Deals. News. Tips.
Delivered

The Iberians

 

In 3500 B.C., the Iberians were the predominant culture of the Iberian Peninsula starting in east and south of Spain and slowly migrating to the interior and west. The Iberians were descendants from North Africans, Mediterranean cultures, and local native groups. Iberians lived in isolated groups and formed tribal settlements. They worked with bronze and were skilled in agricultural techniques.

Iberians were brave and independent people. The Roman historian Estrabon told that Iberian warriors used to carry a poison that they did not hesitate to take, rather than becoming captured. A sentence ascribed to emperor Augustus describes them as: “First to be invaded… last to be dominated”. An expression in the modern Spanish “numantina resistance” refers to the siege of Numantia where people preferred to commit suicide, instead of being captured. At the same time, Iberians were peaceful people, dedicated to grazing and farming and were not inclined to war. They preferred skirmishes to battling on open fields. Women played an important role in the Iberian society. The Roman historian Estrabon says “Daughters are the ones who inherit and choose wives for their brothers”.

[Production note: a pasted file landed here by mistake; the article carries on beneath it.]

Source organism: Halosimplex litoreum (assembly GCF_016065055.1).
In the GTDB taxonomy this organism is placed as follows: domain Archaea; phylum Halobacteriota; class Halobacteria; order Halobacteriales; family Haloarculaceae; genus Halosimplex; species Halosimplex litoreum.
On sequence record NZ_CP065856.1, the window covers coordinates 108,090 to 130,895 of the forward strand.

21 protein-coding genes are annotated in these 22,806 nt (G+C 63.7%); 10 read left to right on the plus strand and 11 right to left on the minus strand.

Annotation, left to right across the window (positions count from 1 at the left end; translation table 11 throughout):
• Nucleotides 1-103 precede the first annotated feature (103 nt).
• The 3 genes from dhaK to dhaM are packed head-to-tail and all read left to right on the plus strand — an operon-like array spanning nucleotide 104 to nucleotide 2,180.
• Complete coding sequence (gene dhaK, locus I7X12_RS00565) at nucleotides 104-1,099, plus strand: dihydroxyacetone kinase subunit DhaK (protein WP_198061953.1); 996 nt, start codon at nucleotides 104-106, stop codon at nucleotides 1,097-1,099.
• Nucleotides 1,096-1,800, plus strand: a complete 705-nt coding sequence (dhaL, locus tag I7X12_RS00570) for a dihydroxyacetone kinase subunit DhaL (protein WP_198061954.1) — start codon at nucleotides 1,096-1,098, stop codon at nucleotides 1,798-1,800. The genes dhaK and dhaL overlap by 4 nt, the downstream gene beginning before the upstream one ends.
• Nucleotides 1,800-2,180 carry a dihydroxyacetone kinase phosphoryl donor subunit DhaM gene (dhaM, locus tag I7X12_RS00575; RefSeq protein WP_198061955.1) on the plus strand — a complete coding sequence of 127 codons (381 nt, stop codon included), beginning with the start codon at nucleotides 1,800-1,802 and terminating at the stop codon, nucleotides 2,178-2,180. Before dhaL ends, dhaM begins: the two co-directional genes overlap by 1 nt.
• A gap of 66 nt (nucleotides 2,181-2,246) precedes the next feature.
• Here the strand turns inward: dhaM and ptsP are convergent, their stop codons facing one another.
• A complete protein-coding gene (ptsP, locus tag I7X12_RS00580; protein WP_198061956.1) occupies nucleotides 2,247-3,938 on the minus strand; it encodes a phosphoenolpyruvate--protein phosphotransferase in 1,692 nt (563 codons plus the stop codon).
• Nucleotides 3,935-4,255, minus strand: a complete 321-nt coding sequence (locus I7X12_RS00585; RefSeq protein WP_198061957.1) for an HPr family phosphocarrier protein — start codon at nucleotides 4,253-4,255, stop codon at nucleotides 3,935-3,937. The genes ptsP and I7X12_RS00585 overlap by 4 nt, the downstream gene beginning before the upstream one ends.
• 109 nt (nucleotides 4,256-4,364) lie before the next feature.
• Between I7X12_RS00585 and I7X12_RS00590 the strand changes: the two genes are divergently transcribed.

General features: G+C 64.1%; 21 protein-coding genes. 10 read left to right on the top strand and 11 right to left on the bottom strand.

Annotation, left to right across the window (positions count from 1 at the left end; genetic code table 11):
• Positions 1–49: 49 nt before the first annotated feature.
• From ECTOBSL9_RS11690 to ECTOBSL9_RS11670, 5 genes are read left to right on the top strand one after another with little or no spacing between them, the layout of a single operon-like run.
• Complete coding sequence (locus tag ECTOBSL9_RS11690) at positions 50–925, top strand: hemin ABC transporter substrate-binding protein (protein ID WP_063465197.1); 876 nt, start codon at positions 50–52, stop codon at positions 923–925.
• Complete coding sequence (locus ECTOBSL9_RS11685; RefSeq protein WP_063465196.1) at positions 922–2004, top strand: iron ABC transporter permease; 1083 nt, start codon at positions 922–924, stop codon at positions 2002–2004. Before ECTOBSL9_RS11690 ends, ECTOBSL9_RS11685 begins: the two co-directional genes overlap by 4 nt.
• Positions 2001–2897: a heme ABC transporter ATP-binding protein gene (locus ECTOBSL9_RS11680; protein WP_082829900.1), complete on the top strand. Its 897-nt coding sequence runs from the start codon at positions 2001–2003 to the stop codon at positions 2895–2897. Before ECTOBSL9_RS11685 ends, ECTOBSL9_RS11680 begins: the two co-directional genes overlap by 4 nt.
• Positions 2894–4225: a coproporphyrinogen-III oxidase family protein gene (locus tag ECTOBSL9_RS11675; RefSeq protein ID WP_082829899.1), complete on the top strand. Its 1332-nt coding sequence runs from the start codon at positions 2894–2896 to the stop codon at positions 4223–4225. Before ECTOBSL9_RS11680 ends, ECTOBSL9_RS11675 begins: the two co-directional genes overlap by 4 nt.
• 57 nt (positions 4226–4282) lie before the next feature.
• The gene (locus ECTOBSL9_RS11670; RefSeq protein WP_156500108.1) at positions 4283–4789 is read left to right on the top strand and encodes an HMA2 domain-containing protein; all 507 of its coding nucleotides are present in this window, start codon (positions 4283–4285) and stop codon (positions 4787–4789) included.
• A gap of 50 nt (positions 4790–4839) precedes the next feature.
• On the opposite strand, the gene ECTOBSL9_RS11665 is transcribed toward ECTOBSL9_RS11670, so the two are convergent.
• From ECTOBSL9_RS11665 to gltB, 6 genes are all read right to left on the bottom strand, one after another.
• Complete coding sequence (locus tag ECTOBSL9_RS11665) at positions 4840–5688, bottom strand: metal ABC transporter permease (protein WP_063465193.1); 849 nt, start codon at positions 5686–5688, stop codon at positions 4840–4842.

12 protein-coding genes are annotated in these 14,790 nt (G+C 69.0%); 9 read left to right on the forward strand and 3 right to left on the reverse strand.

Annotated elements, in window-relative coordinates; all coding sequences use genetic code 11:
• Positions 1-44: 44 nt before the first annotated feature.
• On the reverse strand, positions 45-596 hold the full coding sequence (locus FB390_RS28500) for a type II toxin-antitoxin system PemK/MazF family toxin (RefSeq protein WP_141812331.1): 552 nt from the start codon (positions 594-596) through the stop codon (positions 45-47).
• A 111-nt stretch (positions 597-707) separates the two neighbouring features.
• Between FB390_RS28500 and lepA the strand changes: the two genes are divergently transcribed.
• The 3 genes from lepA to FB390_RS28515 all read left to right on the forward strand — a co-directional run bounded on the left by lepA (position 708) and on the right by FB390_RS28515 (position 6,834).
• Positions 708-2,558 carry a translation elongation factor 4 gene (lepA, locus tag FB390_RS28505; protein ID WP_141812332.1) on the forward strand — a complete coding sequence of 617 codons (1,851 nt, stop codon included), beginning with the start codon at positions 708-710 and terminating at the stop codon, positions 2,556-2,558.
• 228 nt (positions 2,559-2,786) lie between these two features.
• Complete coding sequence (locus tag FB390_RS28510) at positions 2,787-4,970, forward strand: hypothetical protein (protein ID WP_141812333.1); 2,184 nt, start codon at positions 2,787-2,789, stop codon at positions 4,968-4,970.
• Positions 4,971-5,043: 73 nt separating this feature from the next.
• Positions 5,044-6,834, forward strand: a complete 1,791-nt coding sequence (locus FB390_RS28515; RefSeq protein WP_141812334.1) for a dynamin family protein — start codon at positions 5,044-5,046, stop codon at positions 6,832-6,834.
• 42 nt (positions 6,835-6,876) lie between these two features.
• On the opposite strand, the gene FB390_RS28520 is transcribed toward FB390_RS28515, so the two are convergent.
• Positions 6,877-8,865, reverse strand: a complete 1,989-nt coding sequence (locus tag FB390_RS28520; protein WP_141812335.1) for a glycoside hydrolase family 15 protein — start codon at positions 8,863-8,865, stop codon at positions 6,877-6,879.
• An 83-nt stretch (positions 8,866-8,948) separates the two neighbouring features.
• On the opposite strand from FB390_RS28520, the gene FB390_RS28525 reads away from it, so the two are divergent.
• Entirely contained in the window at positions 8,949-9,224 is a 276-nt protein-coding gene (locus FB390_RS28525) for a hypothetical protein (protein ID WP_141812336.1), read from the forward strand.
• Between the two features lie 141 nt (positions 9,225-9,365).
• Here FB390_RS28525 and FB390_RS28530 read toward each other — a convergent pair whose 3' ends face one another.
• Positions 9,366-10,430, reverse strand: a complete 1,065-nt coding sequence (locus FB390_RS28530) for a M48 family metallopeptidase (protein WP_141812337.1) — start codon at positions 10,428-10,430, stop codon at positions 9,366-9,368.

With the arrival of the Phoenicians in about 1,000 B.C., the Iberians formed more advanced communities, and social stratification became more complex. Iberians engaged in trading with Phoenicians and Carthaginians first and the Greeks later. Iberians adopted the elements of the Greek alphabet into their writing system.

The Celts invaded the Iberian Peninsula at about 800 B.C., and they settled in Spain’s North and Western areas. The Iberians dominated the South. Eventually, the two cultures fused into the Celtiberians.

During the Punic Wars (Carthage vs. Rome), the Carthaginians ruled the Iberians. Celt-Iberians, therefore, had extensive contact with cultures established in France, Italy and North Africa, as well as, the Greek. Both Iberians and Celt-Iberians were part of the make up of Hannibal’s army.

During that time, various tribes occupied the central and western area of the Iberian peninsula. One of the strongest and most influential tribes was the Lusitanians (Lusitanos in Portuguese).